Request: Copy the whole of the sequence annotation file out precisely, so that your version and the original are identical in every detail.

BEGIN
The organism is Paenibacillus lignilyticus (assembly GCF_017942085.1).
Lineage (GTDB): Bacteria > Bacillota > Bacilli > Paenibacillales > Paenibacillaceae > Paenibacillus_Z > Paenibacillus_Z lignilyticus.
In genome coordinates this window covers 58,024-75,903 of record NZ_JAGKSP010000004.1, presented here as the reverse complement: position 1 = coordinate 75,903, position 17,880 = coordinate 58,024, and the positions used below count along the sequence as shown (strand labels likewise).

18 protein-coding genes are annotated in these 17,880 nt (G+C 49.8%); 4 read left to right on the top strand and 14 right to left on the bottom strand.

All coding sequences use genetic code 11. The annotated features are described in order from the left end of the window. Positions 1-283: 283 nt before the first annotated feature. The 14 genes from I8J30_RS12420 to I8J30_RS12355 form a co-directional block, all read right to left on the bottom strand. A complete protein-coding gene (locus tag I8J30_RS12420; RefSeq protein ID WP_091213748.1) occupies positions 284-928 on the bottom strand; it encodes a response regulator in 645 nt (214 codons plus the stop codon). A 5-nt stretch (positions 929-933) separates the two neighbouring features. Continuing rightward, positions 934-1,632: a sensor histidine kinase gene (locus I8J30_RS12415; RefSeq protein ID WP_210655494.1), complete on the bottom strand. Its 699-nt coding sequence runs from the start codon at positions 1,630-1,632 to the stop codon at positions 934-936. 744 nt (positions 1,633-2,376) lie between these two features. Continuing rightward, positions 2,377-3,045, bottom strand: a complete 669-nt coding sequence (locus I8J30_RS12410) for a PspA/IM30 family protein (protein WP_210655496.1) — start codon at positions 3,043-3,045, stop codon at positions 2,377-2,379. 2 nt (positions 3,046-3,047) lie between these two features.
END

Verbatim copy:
The organism is Paenibacillus lignilyticus (assembly GCF_017942085.1).
Lineage (GTDB): Bacteria > Bacillota > Bacilli > Paenibacillales > Paenibacillaceae > Paenibacillus_Z > Paenibacillus_Z lignilyticus.
In genome coordinates this window covers 58,024-75,903 of record NZ_JAGKSP010000004.1, presented here as the reverse complement: position 1 = coordinate 75,903, position 17,880 = coordinate 58,024, and the positions used below count along the sequence as shown (strand labels likewise).

18 protein-coding genes are annotated in these 17,880 nt (G+C 49.8%); 4 read left to right on the top strand and 14 right to left on the bottom strand.

All coding sequences use genetic code 11. The annotated features are described in order from the left end of the window. Positions 1-283: 283 nt before the first annotated feature. The 14 genes from I8J30_RS12420 to I8J30_RS12355 form a co-directional block, all read right to left on the bottom strand. A complete protein-coding gene (locus tag I8J30_RS12420; RefSeq protein ID WP_091213748.1) occupies positions 284-928 on the bottom strand; it encodes a response regulator in 645 nt (214 codons plus the stop codon). A 5-nt stretch (positions 929-933) separates the two neighbouring features. Continuing rightward, positions 934-1,632: a sensor histidine kinase gene (locus I8J30_RS12415; RefSeq protein ID WP_210655494.1), complete on the bottom strand. Its 699-nt coding sequence runs from the start codon at positions 1,630-1,632 to the stop codon at positions 934-936. 744 nt (positions 1,633-2,376) lie between these two features. Continuing rightward, positions 2,377-3,045, bottom strand: a complete 669-nt coding sequence (locus I8J30_RS12410) for a PspA/IM30 family protein (protein WP_210655496.1) — start codon at positions 3,043-3,045, stop codon at positions 2,377-2,379. 2 nt (positions 3,046-3,047) lie between these two features.